BlacKkKlansman - 2018
Director(s): Spike Lee
Writer(s): Charlie Wachtel, David Rabinowitz, Kevin Willmott and Spike Lee (screenplay) / Ron Stallworth (book)
Cinematography by: Chayse Irvin
Editor(s): Barry Alexander Brown
Cast: John David Washington, Adam Driver, Michael Buscemi, Laura Harrier, Corey Hawkins, Topher Grace, Isiah Whitlock Jr. and Alec Baldwin
As the marketing campaign will have you know, this movie is “Based on a crazy, outrageous, incredible true story!”. Even if it wasn’t, Spike Lee holds up a mirror to our society and forces us to stare into every single imperfection we’ve had and currently have, making you feel uneasy for laughing along the way. After BlacKkKlansman took Cannes by storm back in May I’ve been looking forward to watching it. Walking out, I can say the wait was worth it. Let’s talk about it.
The story centers around Ron Stallworth (John David Washington), the first black police officer of the Colorado Springs police department. The Jackie Robinson of local law enforcement. He quickly moves up the ladder and finds himself as an undercover police officer surveying the black student union of the Colorado College. While reading the paper he finds an ad promoting the local chapter of the Ku Klux Klan and he naturally calls in. He pretends to be a pure white man looking for other pure white men that hate anybody who is not a pure white man. This leads to an undercover operation in where Stallworth maintains contact through the phone and Flip Zimmerman (Adam Driver) meets with the klan in person.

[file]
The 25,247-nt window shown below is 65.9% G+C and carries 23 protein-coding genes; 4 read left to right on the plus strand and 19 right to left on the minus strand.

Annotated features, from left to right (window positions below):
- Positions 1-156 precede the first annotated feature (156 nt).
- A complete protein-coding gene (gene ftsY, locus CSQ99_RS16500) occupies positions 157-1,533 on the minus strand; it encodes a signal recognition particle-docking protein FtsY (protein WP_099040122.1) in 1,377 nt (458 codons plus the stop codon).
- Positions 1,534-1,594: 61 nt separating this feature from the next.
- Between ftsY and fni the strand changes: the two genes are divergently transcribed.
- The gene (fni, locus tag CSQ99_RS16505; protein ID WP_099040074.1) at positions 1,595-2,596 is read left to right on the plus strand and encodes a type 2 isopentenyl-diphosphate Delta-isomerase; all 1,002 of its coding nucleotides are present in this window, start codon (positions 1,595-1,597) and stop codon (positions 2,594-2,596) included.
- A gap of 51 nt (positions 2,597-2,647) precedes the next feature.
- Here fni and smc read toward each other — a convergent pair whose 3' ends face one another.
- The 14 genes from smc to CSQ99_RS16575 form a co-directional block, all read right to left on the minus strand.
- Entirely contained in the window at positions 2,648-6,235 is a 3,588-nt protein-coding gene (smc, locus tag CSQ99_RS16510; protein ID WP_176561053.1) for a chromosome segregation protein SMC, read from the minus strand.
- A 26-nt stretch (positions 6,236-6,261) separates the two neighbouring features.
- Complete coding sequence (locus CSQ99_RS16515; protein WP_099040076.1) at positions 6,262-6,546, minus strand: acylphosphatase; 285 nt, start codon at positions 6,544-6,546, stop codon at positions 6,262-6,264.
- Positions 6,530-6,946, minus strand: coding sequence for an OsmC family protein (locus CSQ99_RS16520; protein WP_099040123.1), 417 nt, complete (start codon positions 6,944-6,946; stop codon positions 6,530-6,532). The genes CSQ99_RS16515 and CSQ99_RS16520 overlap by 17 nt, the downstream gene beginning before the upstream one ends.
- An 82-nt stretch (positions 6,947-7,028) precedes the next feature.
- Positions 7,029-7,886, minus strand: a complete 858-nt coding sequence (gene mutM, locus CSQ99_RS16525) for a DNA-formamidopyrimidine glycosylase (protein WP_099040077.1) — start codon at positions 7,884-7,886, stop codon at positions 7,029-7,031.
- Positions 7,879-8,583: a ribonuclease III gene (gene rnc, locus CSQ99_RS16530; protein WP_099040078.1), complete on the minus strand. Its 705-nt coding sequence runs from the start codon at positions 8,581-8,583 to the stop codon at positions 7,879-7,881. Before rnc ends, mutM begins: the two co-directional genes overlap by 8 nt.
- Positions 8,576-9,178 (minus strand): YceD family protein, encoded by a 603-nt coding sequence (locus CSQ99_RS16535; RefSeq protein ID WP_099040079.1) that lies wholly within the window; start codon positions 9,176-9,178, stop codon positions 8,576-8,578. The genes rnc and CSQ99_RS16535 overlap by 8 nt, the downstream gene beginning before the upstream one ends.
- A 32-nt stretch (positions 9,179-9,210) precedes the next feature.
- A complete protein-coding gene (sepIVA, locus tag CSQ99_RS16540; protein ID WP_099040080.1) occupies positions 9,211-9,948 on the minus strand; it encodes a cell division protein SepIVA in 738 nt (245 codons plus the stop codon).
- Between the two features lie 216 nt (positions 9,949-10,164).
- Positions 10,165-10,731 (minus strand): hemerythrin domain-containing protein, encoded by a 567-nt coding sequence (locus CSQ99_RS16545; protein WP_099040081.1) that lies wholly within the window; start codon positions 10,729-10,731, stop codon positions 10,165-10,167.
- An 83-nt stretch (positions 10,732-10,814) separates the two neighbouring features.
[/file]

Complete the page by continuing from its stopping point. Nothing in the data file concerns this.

While the movie boasts the signature visual style of Spike Lee we have come to expect, it is one of his most subdued “joints” he has delivered in a long time. Lee lets the story and the events be the focal points of the movie, trying his best to not get in the way of the message behind it. I loved the blaxploitation aesthetic cinematographer Cahyse Irvin gave the movie as it walks the tight rope of parody and homage. One of my favorite sequences is when Kwame Ture (Corey Hawkins), a former Black Panther, is delivering a speech for the black student union wherein he describes the beauty of the natural features of a black person. The way they intercut the faces of union members, showcasing the different features commonly mocked or hated by the racist society they lived in, was simply a great way to empower the audience watching it.
Quick note: I found myself laughing during moments that, if presented in real life, I would simply be outraged by them. More than once I thought to myself after finishing laughing, “F**k…”.
Yes, the movie’s main theme is a sobering look at racism and how it really hasn’t changed since the 70’s, especially now that being openly racist is the new “cool trend”. But the running theme I gravitated towards the most was how group mentality is showcased on both sides of the coin. We see how the black student union cheers on as Ture declares that they should be killing racist cops, we see good cops protecting their “bad apples” because they are brothers in arms and we see how the wife of a klan member gets swept up in their rhetoric. Group mentality occurs when a crowd of people, usually thinking that they are doing the right thing, conform in such a way that leads to dysfunctional or irrational behavior. It’s important to see it showcased for all involved in the story.
Quick note: John David Washington and Adam Driver are incredible in their roles and had palpable chemistry between them.
BlacKkKlansman is a tension-filled ride with scattered moments of levity and dark humor to let the audience breathe long enough to get to the next uncomfortable truth showcased about our society. Lee uses an incredible true story that helps to highlight the fact that, despite the years in between the events depicted and today, our society is still riddled with the same type of mentality portrayed throughout the movie. With stunning visuals, solid acting and pitch perfect editing, it’s hard to not say that this movie will be in the zeitgeist for years to come. Spike Lee is why I love movies.
BlacKkKlansman is currently playing in theaters. Hard but necessary watch.
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